“The stories about staff being mistreated caught everybody at Tradewinds by surprise. None of the staff knows who sent the document. We all saw it for the first time on social media.”
Hellen Wafula, a marketing executive at Tradewinds Aviation recalls the day in mid November when the company was caught up in a social media furore. A well-known Kenyan blogger had published photos and documents indicating poor treatment of workers.
“We honestly do not know why those allegations were published, but none of it is true,” Hellen assured our correspondent.
Tradewinds Aviation provides ground handling services at Kenya’s major airports. The allegations on social media claimed that the company pays very low wages, subjects workers to 14 hour shifts, neither provides meals nor resting areas, and that workers do not have protective equipment.
The document made a range of serious allegations against management before concluding with a call for the company’s workers to go on strike this Wednesday.
We got in touch with the company’s CEO Barry Tomlinson after which he arranged a visit to the company’s offices at JKIA. Tradewinds management and staff were accomodating and willing to discuss – without reservation – all of the allegations published on social media against the company. Our correspondent talked and mingled freely with staff.
Tradewinds Aviation has a 30 year history. It started out as Tradewinds Express, then become Tradewinds Aviation after merging with another company a decade ago. Tradewinds has 800 staff serving big names such as Kenya Airways, Emirates, Jambojet and Astral Aviation. The company is a GSA for Air Arabia cargo and also provides ground handling services to private and charter flights.
The highlight of the allegations against Tradewinds Aviation was a photo showing what were described as its workers catching a nap at the JKIA apron. The workers were huddled together, apparently to ward of the night chill, and were covered in transparent polythene sheets. The photo provoked public outrage and condemnation as it circulated on social media.
“There is absolutely no way that airport security would allow idlers at the air side,” says David Anamanda, an operations supervisor with Tradewinds Aviation. “The only staff allowed at the air side are those assigned to a particular aircraft and airline supervisors have their names.”
From that perspective, it’s really difficult to imagine how a large group of people could take a nap within the air side and go unnoticed. Besides, the penalties for misbehaving on the apron include revocation of the airport pass. Without an airport pass, the worker effectively becomes jobless.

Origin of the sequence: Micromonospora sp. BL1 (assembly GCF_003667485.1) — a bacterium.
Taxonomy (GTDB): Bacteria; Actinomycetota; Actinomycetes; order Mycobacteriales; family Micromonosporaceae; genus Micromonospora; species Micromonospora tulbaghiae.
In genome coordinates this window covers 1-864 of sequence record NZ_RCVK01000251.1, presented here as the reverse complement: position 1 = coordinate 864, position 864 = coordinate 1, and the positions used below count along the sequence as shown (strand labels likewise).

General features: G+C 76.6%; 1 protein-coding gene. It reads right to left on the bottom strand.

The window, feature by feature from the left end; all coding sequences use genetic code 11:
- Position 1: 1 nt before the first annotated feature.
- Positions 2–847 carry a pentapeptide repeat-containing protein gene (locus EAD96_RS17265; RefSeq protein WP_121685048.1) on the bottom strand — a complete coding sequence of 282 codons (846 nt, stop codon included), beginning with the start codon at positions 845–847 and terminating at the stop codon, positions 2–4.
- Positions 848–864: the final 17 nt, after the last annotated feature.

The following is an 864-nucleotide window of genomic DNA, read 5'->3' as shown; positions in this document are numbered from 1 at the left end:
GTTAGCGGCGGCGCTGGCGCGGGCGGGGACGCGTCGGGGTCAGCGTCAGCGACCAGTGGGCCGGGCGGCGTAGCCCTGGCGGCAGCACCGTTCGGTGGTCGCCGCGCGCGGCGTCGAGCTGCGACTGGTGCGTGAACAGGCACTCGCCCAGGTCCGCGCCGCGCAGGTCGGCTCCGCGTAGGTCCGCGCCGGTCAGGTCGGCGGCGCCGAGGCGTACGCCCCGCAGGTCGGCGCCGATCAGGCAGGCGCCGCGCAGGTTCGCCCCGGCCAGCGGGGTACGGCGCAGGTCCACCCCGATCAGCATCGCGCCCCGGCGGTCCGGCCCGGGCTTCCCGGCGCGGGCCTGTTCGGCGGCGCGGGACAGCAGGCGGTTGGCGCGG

Tradewinds’ offices, workshop, warehouse and training centre are located in various parts of the airport. That in itself brings up another of the allegations published in social media, specifically that Tradewinds does not provide workers with transport, forcing them to walk long distances across the airport grounds.
During his visit at JKIA, our correspondent saw several Tradewinds minivans and at least one bus for shuttling staff around the airport. “There is no reason for any of our workers to walk because we have adequate vehicles for staff transport,” said Hellen, the marketing executive.
Speaking of airport security, anybody found without personal protective equipment (PPE) such as boots, reflector jackets and overalls could get into trouble with airport authorities. The allegations on social media stated that Tradewinds does not supply PPEs. The company says it’s warehouse has enough PPEs to last three years.
Besides, airlines cannot allow inappropriately dressed individuals to work on their aircraft as this would contravene international conventions as well as Kenyan occupational safety regulations.
“If anything, certain airlines insist on additional sets of PPEs for staff working on their aircraft,” explains Hellen. For instance, one major airline requires that cleaning crew put on white dustcoats.
It also turns out that Tradewinds does not charge workers a “cautionary fee” as alleged on social media. This claim was dismissed by the staff we talked to.
Despite a strike called for 3rd December 2014, company officials told our correspondent they had not received an official notification as of 29th November.
Is there any truth behind the allegations published on social media against Tradewinds Aviation? As with everything else in life, the truth lies somewhere in between. Our correspondent spent several hours talking with staff in various departments. While this might not have been enough time to really get to the truth of the matter, its worth saying that staff were willing to provide information to our correspondence without hindrance.
The claims on social media could be exagerrated, but it is possible that some staff have grievances that they wish to see resolved. There is ongoing dialogue between management and the workers’ unions as confirmed by Tradewinds CEO Barry Tomlinson.
“We have now concluded the collective bargaining agreement with the union to everyone’s satisfaction,” Barry told us on Monday.